Application of Gis in Small and Medium Enterprises

By Metha, Sanjay S.; Leipnik, Mark et al. | Journal of Business and Entrepreneurship, October 1999 | Go to article overview
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Application of Gis in Small and Medium Enterprises


Metha, Sanjay S., Leipnik, Mark, Maniam, Balasundram, Journal of Business and Entrepreneurship


ABSTRACT

Geographic Information Systems (GIS) is a powerful technology that allows for spatial and statistical analysis of many issues that pertain to Small and Medium Enterprises (SMEs). In particular, GIS can facilitate unit location in relation to local and regional demographics, allocation of sales territories given a spatially distributed client or customer base, and optimal location of distribution facilities or delivery routes. With respect to competition between potential units and existing units of the same or competing companies, GIS is being incorporated into the decision making process by many retailers. This paper discusses the ways in which GIS can be used by SMEs and discusses current and potential methods and their strengths and limitations. Sources of additional information related to GIS are also provided. Overall, GIS offers SMEs a powerful analytical tool. Increasing use of this technology is to be expected and dissemination of information related to GIS is desirable to promote adoption and appropriate use of GIS by the business community.

INTRODUCTION

Geographic Information Systems (GIS) is a term applied to a suite of computer programs designed to facilitate input, storage, manipulation, and analysis of spatial data and related attribute data (Burough, 1986). GIS have been in use since the mid 1960's (Tomlinson, Calkins, & Marble, 1976). The most common applications of this technology have been in natural resource management (by forestry and water resources management agencies), in infrastructure and facilities management, in land records management, and by property appraisal districts. More recently, many public utilities and municipal governments have embraced the technology (Goodchild, 1991; Estes, 1995). GIS is being applied in thousands of disparate ways, from mapping crime incident locations to tracking nuclear submarines (GIS World, 1996).

Applications in business decision making and market research have been a more recent phenomenon. According to Goodchild (1991, p. 3), "Given the importance of location in marketing, it is perhaps surprising that there has been so little discussion of GIS in the market research literature." With the assistance of this technology, marketers can practice micromarketing (i.e., develop marketing programs targeted to consumers in small geographic regions). Much of the analysis is conducted by large organizations and specialized consulting firms, which developed the speciality term geodemographics (i.e., combining geographic and demographic analysis for market research). The availability of lower cost software and more powerful and inexpensive hardware has prompted increased application of GIS by smaller firms worldwide. In the U.S., these factors, coupled with availability of standardized nationwide data, have led to a proliferation of GIS use in business applications. The availability of the 1990 census of the Topologically Integrated Geographic Encoding and Referencing (TIGER) system data set, developed by the U.S. Census Bureau, has been a particularly important factor (Martin, 1996). TIGER data is used with commercial PC-based GIS packages, such as Mapinfo and ARCVTEW, in business location analysis, in territory allocation studies, in efforts to identify target populations for market segmentation, in advertising, and in direct mail (ESRI, 1997; Francica, 1997). These PC-based GIS packages, some of which cost as little as $250, along with easy to access data of Metropolitan Statistical Areas (MSAs) or counties on CD-ROMs, low cost plotters, and computers, have rendered GIS-based spatial analysis a financially feasible approach for any size business.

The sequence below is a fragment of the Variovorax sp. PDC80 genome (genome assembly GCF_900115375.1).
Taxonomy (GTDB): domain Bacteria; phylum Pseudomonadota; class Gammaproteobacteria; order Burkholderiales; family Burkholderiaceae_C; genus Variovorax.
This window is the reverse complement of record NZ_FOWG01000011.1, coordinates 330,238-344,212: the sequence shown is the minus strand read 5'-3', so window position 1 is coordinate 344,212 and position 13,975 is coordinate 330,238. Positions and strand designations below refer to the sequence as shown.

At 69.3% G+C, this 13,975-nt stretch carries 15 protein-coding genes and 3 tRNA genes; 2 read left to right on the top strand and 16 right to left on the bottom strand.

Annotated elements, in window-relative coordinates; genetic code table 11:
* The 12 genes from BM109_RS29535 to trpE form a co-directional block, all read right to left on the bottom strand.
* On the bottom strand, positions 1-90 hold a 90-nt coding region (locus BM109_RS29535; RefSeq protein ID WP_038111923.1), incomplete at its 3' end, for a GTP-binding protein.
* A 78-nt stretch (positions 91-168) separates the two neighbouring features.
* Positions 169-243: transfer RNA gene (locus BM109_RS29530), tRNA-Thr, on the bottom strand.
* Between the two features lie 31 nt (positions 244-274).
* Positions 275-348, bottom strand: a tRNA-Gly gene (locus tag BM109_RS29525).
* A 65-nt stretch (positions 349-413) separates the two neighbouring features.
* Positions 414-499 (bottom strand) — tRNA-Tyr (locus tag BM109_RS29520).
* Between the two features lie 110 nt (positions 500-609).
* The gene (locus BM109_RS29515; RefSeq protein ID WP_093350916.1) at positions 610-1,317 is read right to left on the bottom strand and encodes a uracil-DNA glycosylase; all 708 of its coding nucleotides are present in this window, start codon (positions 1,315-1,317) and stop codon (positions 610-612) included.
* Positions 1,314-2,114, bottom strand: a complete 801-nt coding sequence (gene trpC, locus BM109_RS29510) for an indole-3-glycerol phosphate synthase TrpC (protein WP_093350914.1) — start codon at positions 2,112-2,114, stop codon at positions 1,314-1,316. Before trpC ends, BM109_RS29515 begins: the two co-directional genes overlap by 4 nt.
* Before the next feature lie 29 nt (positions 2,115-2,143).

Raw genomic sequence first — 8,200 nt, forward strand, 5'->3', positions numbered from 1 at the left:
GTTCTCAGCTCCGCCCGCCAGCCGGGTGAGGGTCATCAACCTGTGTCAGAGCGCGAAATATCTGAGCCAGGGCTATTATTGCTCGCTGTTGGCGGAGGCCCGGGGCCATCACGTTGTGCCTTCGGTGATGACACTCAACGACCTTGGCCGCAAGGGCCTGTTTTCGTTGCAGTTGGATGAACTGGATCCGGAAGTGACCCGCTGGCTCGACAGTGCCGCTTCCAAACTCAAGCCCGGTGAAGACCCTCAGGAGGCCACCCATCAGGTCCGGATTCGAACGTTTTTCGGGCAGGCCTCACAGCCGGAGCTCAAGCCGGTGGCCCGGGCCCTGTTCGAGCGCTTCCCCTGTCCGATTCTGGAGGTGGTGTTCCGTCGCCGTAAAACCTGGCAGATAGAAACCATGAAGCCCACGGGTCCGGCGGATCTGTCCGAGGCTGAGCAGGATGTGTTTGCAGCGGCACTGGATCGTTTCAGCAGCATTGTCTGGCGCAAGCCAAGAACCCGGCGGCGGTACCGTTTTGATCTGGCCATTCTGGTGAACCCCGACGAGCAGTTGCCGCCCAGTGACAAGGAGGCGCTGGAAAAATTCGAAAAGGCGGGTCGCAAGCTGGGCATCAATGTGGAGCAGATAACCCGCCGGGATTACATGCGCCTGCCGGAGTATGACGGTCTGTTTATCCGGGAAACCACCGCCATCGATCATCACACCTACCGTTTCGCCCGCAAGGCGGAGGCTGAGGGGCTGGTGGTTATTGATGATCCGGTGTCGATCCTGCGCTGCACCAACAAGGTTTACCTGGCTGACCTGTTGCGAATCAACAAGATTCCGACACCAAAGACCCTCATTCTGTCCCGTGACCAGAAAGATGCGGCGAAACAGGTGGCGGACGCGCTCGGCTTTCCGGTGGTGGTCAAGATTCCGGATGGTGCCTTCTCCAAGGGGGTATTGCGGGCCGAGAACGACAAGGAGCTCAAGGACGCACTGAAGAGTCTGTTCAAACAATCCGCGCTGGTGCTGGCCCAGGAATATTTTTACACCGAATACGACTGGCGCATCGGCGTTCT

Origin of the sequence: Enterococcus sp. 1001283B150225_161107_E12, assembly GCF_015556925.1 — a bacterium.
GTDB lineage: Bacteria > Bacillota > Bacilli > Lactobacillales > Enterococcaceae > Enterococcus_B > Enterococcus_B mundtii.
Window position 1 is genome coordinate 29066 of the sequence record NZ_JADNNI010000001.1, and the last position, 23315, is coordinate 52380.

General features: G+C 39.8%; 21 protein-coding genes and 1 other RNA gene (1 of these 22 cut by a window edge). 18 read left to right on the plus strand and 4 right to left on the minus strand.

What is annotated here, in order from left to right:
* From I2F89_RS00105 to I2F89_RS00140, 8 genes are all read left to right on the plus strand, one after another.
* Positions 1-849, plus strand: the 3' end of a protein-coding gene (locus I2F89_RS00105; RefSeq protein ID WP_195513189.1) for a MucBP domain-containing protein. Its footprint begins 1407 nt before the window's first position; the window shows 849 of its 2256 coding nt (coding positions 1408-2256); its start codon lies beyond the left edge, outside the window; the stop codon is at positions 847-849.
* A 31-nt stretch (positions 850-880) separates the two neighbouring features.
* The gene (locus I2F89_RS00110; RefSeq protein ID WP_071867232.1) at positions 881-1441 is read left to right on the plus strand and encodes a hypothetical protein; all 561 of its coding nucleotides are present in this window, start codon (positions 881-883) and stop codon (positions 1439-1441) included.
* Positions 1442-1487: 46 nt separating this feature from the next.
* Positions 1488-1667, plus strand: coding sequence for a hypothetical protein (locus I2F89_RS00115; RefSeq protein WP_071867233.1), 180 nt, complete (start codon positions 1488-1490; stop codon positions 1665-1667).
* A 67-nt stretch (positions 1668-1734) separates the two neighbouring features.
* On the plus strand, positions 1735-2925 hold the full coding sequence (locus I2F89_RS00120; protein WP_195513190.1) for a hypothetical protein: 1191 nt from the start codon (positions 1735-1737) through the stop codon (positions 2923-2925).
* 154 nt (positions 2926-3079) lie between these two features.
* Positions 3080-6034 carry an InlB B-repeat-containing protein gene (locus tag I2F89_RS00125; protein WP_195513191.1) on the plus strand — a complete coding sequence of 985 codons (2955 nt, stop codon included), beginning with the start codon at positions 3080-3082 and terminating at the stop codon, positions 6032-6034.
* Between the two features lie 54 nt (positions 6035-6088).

For the purpose of this paper, we will use the government's classification of small, medium, and large enterprises (Hodgetts & Kuratko, 1998). The Office of Management and Budget uses number of employees as the unit of measure to segregate business into small (1-99) , medium (100-499), and large (>500).

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